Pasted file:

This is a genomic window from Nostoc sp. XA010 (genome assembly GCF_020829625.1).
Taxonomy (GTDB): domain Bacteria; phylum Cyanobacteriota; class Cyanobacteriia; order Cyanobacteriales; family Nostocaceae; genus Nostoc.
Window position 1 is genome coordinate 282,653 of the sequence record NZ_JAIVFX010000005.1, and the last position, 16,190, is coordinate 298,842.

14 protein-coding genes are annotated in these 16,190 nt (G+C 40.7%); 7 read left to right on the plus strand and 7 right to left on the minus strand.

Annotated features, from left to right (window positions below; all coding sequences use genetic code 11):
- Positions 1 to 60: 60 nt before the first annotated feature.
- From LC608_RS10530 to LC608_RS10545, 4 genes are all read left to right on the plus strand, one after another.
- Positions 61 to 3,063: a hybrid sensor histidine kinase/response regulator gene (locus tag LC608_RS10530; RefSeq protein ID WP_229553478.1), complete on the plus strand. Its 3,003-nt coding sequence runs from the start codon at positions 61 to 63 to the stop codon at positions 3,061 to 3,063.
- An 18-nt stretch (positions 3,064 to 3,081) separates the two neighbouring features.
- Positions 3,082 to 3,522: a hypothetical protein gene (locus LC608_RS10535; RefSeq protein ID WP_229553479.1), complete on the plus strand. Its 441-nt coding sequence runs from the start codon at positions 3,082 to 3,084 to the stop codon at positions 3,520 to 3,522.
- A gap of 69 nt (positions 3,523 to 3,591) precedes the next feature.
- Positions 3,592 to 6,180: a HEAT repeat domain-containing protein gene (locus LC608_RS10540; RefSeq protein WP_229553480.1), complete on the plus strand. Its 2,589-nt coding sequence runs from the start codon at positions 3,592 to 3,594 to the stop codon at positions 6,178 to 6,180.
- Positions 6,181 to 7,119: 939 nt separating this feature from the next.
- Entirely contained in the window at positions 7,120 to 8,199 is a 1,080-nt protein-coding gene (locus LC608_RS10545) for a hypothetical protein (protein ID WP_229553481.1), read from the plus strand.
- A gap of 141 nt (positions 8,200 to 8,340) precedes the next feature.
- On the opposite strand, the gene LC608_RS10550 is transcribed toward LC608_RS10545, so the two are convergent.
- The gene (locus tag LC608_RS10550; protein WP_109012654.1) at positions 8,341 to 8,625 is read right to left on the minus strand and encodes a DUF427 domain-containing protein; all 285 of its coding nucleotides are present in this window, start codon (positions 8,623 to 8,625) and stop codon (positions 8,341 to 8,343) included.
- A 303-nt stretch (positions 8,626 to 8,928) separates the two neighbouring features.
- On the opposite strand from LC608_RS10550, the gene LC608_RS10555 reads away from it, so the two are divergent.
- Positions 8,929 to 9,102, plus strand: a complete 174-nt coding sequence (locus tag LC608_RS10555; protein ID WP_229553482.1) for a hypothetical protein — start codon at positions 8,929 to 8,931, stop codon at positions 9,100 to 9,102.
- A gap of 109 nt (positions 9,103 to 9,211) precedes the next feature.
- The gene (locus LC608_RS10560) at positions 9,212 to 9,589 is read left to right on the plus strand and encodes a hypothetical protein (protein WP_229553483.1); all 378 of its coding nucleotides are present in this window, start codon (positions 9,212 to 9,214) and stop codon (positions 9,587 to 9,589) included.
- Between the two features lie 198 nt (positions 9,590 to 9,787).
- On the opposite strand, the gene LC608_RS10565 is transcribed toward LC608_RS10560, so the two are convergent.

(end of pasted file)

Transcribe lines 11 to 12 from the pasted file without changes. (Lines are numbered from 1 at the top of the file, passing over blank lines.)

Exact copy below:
- A gap of 69 nt (positions 3,523 to 3,591) precedes the next feature.
- Positions 3,592 to 6,180: a HEAT repeat domain-containing protein gene (locus LC608_RS10540; RefSeq protein WP_229553480.1), complete on the plus strand. Its 2,589-nt coding sequence runs from the start codon at positions 3,592 to 3,594 to the stop codon at positions 6,178 to 6,180.